As a self-described “well-adjusted person”, I have few regrets, but one is neglecting to find communities of color during college. A predominantly white liberal arts school, with its massive Tudor houses and roundtable classes, enchanted me. My immigrant parents and I were thrilled when I opened my acceptance letter, the now-anachronistic fat envelope, and saw that my tuition was almost fully covered. But I spent four years in a state of emotional malaise, unable to pinpoint why I always felt out of place and misunderstood. Unlike the blatant bigotry of my small town, the racism in college was subtle. In my own time I read Audre Lorde, Malcolm X, and Grace Lee Boggs, but publicly tried and failed to assimilate for four years.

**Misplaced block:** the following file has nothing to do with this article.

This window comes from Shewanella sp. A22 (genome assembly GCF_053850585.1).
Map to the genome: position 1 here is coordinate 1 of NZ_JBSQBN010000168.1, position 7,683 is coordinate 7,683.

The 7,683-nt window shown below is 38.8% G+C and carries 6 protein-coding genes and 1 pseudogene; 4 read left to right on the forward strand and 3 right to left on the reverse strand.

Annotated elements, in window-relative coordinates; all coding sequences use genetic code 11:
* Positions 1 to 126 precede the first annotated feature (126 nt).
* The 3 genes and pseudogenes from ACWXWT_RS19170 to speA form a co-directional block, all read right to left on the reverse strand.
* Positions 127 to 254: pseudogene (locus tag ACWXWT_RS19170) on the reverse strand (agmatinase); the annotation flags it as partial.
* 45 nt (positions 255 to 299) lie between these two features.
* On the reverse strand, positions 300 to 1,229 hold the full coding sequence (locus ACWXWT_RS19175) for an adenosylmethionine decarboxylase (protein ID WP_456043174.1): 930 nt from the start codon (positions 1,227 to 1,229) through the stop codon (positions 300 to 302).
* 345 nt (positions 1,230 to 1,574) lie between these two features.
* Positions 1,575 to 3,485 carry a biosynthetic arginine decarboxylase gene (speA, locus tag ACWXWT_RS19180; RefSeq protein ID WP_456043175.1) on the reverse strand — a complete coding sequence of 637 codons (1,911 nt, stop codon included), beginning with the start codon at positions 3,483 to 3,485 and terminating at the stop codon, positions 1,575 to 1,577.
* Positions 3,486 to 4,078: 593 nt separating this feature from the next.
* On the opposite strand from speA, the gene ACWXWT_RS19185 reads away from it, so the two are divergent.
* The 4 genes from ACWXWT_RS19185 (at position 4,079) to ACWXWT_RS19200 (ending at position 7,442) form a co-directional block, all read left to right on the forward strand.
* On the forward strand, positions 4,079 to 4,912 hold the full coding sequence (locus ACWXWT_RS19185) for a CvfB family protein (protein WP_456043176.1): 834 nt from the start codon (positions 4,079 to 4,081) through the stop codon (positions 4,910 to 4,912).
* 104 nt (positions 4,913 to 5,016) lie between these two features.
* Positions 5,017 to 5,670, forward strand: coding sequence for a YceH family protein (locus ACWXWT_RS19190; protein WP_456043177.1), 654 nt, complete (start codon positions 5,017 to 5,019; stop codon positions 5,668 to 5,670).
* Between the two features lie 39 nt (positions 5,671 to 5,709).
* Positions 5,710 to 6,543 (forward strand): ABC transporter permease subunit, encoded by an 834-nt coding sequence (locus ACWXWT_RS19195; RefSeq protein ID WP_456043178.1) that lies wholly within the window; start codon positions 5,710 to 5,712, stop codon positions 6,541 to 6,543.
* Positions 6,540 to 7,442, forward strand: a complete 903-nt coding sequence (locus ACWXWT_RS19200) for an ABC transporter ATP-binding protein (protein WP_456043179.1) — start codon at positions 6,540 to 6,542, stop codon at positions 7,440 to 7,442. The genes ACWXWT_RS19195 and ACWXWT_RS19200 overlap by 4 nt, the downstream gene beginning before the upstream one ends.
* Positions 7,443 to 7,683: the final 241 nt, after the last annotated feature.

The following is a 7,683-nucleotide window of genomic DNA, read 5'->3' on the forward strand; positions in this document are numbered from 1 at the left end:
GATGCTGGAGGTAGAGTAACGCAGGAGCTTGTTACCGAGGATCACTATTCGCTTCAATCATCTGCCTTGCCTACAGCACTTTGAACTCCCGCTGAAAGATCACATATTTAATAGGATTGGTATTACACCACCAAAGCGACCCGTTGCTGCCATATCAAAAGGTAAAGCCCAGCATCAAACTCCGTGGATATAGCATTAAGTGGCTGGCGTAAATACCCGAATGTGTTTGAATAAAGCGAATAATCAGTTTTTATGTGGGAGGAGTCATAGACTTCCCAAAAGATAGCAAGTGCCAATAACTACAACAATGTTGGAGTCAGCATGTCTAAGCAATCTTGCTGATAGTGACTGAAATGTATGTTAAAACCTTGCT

"For many of us, we all felt like we had just been dealing with disguising ourselves in a white world," Nache said about a postgraduate friend group. "And most only felt truly at home and accepted and comfortable when they were suddenly thrust into a space surrounded by others having the same experience. It’s crazy because I think going to Common Ground would have been amazing, but I might not have been on the same path that I’m on now so it’s bittersweet.”
Malvika, another former student, talked to me about her relationship with her partner. She is the child of Indian immigrants, and he is the child of Ghanian immigrants.
"We talk a lot about how relieved we are," she said. "How comforting it is to not have to explain yourself to whiteness."
She said that when something happens — a microaggression or an unfortunate comment — she doesn't have to reframe the event so a white person without similar experiences can understand. Similarly, moments of joy or references to family and personal experience don't have to be reframed.